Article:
This exercise looks at three OCA students, who use metaphor to portray the ideas in their personally driven projects.
Peter Mansell suffered a spinal chord injury as a result of a traffic accident when he was 20. He has spent much of his life using a wheelchair. His project explores the affect his injury has had on his everyday life.
Dewald Botha is a South African living in China. Often feeling like an outsider, he found the busyness and intensity of living in China smothering. Ring Road looks at places of peace in an otherwise difficult landscape.
Jodie Taylor explores nostalgia by revisiting scenes from her youth in her series, Memories of Childhood.
Which of these projects resonates most with you, and why ?
I first came across Peter Mansell’s series a year ago in the form of a ‘Student Work Uncovered’ video by OCA tutors Jesse Alexander and Sharon Boothroyd. Of the 3 projects explored here, Mansell’s is the one that resonates most with me. I find this series to be thought provoking, and I can’t help but feel sympathy for Mansell. Not having first hand experience, the series gives me a glimpse into the daily routines and challenges that a wheelchair user faces. In the interview in the course text, Mansell has a very interesting comment, where he describes how he became ‘attracted to speaking visually about things that were important’ to him, resulting in ‘images that were often much more mundane in terms of subject matter’. The individual images may contain a mundane subject matter, but when the images are put together as a series and given a context, such as Mansell’s personal experience living with a disability, the series becomes something greater than a collection of images. Together they become something that has the power to make me stop and consider the daily struggle of someone else. While Mansell’s series is contributing to my development as a photographer in the use of narrative, his storytelling has had a positive effect on his life dealing with his injury. Mansell says that he found that the process of creation often saw him through pain and anguish, with the end result acting as a visual statement about his existence and experience, objectifying it and allowing him an emotional release.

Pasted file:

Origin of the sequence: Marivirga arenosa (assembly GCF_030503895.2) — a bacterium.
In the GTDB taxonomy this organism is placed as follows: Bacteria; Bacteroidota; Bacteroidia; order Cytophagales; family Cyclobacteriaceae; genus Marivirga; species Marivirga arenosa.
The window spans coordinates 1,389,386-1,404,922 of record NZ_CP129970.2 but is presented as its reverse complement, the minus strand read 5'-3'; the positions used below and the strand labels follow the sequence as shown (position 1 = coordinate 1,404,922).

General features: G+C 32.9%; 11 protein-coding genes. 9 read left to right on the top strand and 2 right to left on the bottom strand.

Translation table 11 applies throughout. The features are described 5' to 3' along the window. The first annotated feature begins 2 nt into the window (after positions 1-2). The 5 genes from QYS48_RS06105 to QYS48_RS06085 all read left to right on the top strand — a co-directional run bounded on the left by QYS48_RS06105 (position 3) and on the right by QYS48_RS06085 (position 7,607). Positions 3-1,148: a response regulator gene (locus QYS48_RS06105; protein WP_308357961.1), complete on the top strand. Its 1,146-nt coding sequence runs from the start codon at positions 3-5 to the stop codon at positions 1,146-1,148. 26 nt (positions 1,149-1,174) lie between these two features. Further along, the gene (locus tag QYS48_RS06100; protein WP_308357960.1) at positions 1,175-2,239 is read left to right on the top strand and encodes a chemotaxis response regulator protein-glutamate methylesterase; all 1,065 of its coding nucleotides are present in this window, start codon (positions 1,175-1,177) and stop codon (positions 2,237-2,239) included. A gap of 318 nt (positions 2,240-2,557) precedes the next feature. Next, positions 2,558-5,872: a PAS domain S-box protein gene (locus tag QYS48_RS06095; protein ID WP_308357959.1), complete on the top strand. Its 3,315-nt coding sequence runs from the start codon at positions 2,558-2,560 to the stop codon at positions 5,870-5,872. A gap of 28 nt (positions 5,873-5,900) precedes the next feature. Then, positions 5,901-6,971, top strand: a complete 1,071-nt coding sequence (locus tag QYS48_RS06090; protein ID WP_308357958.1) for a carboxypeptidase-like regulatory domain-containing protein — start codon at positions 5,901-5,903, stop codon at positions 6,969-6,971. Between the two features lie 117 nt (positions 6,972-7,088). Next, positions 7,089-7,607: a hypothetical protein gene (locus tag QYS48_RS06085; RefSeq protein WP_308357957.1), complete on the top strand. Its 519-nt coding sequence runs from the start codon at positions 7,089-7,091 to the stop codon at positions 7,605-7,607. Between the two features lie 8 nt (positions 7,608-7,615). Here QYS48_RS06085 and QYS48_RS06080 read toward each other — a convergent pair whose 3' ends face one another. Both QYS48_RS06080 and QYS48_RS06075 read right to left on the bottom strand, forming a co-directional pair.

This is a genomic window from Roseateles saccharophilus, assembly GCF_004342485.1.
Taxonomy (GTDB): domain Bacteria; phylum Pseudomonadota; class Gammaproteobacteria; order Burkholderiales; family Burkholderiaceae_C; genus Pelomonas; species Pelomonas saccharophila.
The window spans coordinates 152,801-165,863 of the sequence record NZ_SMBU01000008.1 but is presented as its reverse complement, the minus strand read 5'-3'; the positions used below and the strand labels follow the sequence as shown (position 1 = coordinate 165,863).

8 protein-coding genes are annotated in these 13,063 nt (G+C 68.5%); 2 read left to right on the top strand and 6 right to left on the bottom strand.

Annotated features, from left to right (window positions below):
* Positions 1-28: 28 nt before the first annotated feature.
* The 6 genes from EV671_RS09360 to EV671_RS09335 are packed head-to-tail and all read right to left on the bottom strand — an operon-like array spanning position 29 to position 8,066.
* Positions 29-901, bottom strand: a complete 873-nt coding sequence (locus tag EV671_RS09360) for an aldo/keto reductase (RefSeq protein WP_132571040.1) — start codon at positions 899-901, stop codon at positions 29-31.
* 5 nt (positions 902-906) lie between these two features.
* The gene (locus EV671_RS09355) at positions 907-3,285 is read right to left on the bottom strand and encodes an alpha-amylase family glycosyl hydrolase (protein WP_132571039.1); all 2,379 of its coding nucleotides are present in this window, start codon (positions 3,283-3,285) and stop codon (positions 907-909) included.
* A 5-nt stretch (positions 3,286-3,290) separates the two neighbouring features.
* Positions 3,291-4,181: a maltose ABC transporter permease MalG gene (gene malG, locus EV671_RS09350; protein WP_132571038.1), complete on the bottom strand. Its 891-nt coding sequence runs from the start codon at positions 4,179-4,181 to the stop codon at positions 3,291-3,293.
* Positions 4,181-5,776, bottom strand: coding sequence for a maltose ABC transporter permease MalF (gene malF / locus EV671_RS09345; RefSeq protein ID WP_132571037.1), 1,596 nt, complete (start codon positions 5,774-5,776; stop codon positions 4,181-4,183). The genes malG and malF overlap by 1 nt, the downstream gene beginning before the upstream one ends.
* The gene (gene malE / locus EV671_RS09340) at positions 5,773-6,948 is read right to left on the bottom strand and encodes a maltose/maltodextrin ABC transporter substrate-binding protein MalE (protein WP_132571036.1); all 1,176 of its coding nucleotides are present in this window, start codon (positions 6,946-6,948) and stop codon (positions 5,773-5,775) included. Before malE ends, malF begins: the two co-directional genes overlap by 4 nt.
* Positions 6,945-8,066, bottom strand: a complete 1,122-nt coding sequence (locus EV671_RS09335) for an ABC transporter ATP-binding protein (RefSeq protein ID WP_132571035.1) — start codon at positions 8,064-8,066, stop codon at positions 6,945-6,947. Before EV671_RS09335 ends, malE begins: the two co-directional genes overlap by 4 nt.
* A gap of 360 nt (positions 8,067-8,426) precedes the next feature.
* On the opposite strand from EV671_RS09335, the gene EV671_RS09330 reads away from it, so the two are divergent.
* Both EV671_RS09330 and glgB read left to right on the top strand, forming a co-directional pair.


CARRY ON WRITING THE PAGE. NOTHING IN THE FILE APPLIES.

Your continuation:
How do you feel about the loss of authorial control that comes when the viewer projects their own experience and emotions onto the images you’ve created ?
There is very little I can do about what the viewer may project onto my work as a result of their experiences and emotions. When I view the work of others, my experience and emotions effect how I read the images. I believe that loss of authorial control is part of the parcel when putting work out in the world.
Boothroyd, S. (2013) ‘Photography and Nostalgia’, WeAreOCA [online], 5 Aug, available: http://weareoca.com/photography/photography-and-nostalgia/ [accessed 6 May 2015].
Botha, D. (2013) Dewald [online], available: http://www.dewaldbotha.net/ring-road.html [accessed 6 May 2015].
Open College of Arts (2013) ‘Student work uncovered: Peter Mansell’, Student work uncovered series
, available: https://www.youtube.com/watch?v=Q3PSU0XaROg [accessed 6 May 2015].
Taylor, J. (2013) Jodie Taylor OCA Learning Log [online], available: http://jodietaylorlog.moonfruit.com/asst-2-memories-of-childhood/4575818468 [accessed 6 May 2015].